The mega-pharma that will be left after Pfizer acquires Allergan for $160bn will be a sprawling mess of a company that sets back any efforts to unlock value through a split-up – if, indeed, those plans even really exist any more.
Pharma’s biggest ever deal will enable Pfizer to move its virtual headquarters and avail itself of more corporate-friendly tax authorities in Ireland, although this is a huge price to pay to knock eight points from its rate, and adds complexity to its long-term strategic vision. Pfizer has been expected to bulk up before it slimmed down, but investors eager for the breakup will be waiting past a mooted 2016 decision deadline.
So long, IRS
The all-equity deal will see Allergan’s investors receive 11.3 shares of the combined company for each of one of Allergan, valuing them at $363.63. That represents a 30% premium on the unaffected price on October 28, the day before Allergan disclosed an approach from Pfizer.
Following a close at the second half of 2016, Pfizer estimates that the transaction will be neutral to earnings in 2017 and begin building value in 2018 – with an “enhanced” share buyback programme, enabled by access to overseas cash, contributing to that accretion. Shares slid 4% to $31.12 in mid-morning trading today.
The deal also assumes $2bn a year in synergies, about one third from R&D and two thirds from operating expenses. This amount was characterised by at least one analyst as “conservative”, but Pfizer's finance chief, Frank D’Amelio, said, “There isn’t a lot of overlap. They’re both well-run companies.”
Ian Read holds onto they prized chairman and chief executive title. Allergan’s Brent Saunders completes his rapid climb through biopharma’s C-suites to become Read’s heir-apparent as president and chief operating officer.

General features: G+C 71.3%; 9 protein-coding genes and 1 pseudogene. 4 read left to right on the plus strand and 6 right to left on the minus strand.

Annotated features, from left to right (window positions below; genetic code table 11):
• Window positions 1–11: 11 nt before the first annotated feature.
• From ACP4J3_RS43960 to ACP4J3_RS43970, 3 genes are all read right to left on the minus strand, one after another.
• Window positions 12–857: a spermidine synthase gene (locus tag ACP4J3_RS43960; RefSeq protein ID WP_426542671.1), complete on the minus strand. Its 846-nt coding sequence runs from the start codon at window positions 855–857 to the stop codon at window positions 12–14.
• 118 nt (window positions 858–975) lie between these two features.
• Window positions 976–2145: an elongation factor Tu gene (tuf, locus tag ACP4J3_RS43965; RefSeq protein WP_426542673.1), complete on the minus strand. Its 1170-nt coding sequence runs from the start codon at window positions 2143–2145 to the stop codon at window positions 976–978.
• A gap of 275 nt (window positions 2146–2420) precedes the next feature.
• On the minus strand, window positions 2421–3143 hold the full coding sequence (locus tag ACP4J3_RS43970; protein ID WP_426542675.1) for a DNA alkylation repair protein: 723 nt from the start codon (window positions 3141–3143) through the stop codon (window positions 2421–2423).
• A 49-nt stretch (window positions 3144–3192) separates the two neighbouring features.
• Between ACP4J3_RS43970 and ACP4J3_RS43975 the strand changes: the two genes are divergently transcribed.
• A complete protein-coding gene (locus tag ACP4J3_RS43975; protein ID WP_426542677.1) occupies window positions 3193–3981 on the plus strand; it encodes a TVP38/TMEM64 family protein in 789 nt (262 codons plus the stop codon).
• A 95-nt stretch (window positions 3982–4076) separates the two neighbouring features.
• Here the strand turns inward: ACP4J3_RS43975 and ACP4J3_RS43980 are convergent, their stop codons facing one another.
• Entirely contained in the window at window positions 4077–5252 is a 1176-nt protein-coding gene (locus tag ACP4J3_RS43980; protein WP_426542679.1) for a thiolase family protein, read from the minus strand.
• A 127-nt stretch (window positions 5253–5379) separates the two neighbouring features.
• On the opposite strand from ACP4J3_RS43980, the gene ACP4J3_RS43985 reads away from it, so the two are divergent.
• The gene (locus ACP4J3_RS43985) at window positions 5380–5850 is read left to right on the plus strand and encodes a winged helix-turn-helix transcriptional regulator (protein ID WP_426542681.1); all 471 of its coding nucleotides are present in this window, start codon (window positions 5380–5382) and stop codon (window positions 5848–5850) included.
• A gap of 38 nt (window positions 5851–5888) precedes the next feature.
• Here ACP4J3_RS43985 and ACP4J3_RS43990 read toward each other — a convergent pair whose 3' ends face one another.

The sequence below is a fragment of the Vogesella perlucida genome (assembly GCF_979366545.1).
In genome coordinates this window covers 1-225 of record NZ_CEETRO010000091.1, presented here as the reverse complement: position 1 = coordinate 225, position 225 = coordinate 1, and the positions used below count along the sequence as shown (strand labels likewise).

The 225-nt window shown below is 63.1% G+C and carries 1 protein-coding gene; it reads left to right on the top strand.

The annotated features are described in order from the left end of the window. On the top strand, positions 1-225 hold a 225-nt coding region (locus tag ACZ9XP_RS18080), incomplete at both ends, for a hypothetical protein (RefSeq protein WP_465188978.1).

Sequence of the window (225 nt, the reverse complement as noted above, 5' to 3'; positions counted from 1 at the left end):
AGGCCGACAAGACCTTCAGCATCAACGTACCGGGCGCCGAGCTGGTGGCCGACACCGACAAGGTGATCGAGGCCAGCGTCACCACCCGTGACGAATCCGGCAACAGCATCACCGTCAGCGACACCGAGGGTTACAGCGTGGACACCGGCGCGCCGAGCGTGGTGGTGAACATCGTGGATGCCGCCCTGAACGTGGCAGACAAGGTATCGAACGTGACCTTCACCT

As for taxes, the underlying objective of the transaction, Pfizer estimates that its global rate will drop from 25% to 17-18%. Allergan shareholders will hold 44% of the equity of the new company, which should allow it to escape the tightened inversion rules being imposed by the US Treasury Department (Treasury makes last stand against Pfallergan, November 19, 2015).
Down the road again
Since Pfizer struck out on AstraZeneca last year, another big move has been expected for some time. What is perhaps more unexpected is the acknowledgement that the long-expected decision on whether to split into as many as three new units would now not happen until 2018.
Mr D’Amelio's comment on the analyst call today – “Given the size of this transaction, we’ve really re-prioritised” – rings true.
On top of this being pharma’s biggest-ever M&A deal, Allergan has more than 200 revenue-generating products; classifying each one as an innovative or established product as Pfizer envisions its break-up will be a big task. Given that Allergan brings to the merger far more growth than Pfizer does, the case for an independent innovative products division has been strengthened.
But for those building an investment strategy around the value unlocked by a potential break-up, this will only be seen as disappointing. On today’s conference call some analysts enquired with barely disguised frustration about the delay; Bernstein’s Timothy Anderson noted that it will have been seven years from the break-up idea first emerging to a decision.
Acquisitions is how Pfizer got to be the Pfizer of today. Breaking up is harder to do, and now the group has found a reason to put off the tough decision for a couple more years. Today ought to give investors reason to wonder if the new mega-pharma will ever be comfortable with being something other than Pfizer someday.